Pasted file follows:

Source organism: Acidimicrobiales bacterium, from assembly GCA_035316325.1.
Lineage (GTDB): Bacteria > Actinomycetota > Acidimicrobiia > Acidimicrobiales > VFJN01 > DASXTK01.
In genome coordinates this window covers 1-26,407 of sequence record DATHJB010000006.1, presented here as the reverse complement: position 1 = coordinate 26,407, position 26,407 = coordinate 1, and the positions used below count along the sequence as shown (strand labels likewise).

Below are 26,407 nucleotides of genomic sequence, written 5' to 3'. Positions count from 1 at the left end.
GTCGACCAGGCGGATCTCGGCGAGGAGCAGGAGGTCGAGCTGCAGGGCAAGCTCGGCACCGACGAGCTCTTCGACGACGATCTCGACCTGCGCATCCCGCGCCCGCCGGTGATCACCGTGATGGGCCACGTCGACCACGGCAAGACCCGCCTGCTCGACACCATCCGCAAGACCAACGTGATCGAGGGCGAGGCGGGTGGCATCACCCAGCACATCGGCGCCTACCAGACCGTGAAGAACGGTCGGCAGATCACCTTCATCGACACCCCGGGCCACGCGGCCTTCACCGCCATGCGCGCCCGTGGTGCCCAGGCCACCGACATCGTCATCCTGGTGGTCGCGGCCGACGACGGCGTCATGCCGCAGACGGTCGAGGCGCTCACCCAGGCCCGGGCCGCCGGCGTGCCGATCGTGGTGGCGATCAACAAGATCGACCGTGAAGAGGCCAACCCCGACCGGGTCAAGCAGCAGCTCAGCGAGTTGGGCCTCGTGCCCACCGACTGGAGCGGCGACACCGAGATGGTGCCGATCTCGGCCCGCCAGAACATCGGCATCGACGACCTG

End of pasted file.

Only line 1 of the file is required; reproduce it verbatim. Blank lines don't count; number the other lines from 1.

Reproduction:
Source organism: Acidimicrobiales bacterium, from assembly GCA_035316325.1.